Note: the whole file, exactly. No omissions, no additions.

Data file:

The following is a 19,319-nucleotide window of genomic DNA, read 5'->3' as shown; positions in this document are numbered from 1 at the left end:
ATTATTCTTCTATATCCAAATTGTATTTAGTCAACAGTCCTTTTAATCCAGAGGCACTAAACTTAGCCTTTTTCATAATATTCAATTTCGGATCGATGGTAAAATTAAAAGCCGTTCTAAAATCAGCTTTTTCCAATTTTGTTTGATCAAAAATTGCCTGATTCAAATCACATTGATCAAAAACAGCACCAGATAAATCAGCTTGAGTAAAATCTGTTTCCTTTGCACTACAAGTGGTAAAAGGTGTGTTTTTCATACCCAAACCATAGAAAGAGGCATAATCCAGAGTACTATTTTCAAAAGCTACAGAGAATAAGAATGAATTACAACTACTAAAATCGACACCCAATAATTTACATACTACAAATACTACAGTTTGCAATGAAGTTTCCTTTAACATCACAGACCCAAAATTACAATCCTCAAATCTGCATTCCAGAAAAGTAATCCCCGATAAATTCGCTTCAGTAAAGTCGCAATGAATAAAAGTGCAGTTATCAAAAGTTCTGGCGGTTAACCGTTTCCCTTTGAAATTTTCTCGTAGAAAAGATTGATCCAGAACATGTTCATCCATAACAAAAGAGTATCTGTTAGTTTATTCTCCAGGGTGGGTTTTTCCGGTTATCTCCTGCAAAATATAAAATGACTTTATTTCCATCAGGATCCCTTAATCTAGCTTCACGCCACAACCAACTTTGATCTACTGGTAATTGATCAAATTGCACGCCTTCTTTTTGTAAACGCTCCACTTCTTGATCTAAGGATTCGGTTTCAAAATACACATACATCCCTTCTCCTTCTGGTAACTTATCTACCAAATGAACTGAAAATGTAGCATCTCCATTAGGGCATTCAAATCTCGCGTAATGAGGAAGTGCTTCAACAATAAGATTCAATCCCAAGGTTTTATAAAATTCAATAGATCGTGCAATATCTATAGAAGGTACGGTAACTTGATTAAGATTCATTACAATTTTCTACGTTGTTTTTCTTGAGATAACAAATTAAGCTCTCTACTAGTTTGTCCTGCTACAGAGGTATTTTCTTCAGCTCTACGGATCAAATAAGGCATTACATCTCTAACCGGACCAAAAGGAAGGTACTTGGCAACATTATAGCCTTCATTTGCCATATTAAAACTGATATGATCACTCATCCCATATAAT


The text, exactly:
The following is a 19,319-nucleotide window of genomic DNA, read 5'->3' as shown; positions in this document are numbered from 1 at the left end:
ATTATTCTTCTATATCCAAATTGTATTTAGTCAACAGTCCTTTTAATCCAGAGGCACTAAACTTAGCCTTTTTCATAATATTCAATTTCGGATCGATGGTAAAATTAAAAGCCGTTCTAAAATCAGCTTTTTCCAATTTTGTTTGATCAAAAATTGCCTGATTCAAATCACATTGATCAAAAACAGCACCAGATAAATCAGCTTGAGTAAAATCTGTTTCCTTTGCACTACAAGTGGTAAAAGGTGTGTTTTTCATACCCAAACCATAGAAAGAGGCATAATCCAGAGTACTATTTTCAAAAGCTACAGAGAATAAGAATGAATTACAACTACTAAAATCGACACCCAATAATTTACATACTACAAATACTACAGTTTGCAATGAAGTTTCCTTTAACATCACAGACCCAAAATTACAATCCTCAAATCTGCATTCCAGAAAAGTAATCCCCGATAAATTCGCTTCAGTAAAGTCGCAATGAATAAAAGTGCAGTTATCAAAAGTTCTGGCGGTTAACCGTTTCCCTTTGAAATTTTCTCGTAGAAAAGATTGATCCAGAACATGTTCATCCATAACAAAAGAGTATCTGTTAGTTTATTCTCCAGGGTGGGTTTTTCCGGTTATCTCCTGCAAAATATAAAATGACTTTATTTCCATCAGGATCCCTTAATCTAGCTTCACGCCACAACCAACTTTGATCTACTGGTAATTGATCAAATTGCACGCCTTCTTTTTGTAAACGCTCCACTTCTTGATCTAAGGATTCGGTTTCAAAATACACATACATCCCTTCTCCTTCTGGTAACTTATCTACCAAATGAACTGAAAATGTAGCATCTCCATTAGGGCATTCAAATCTCGCGTAATGAGGAAGTGCTTCAACAATAAGATTCAATCCCAAGGTTTTATAAAATTCAATAGATCGTGCAATATCTATAGAAGGTACGGTAACTTGATTAAGATTCATTACAATTTTCTACGTTGTTTTTCTTGAGATAACAAATTAAGCTCTCTACTAGTTTGTCCTGCTACAGAGGTATTTTCTTCAGCTCTACGGATCAAATAAGGCATTACATCTCTAACCGGACCAAAAGGAAGGTACTTGGCAACATTATAGCCTTCATTTGCCATATTAAAACTGATATGATCACTCATCCCATATAAT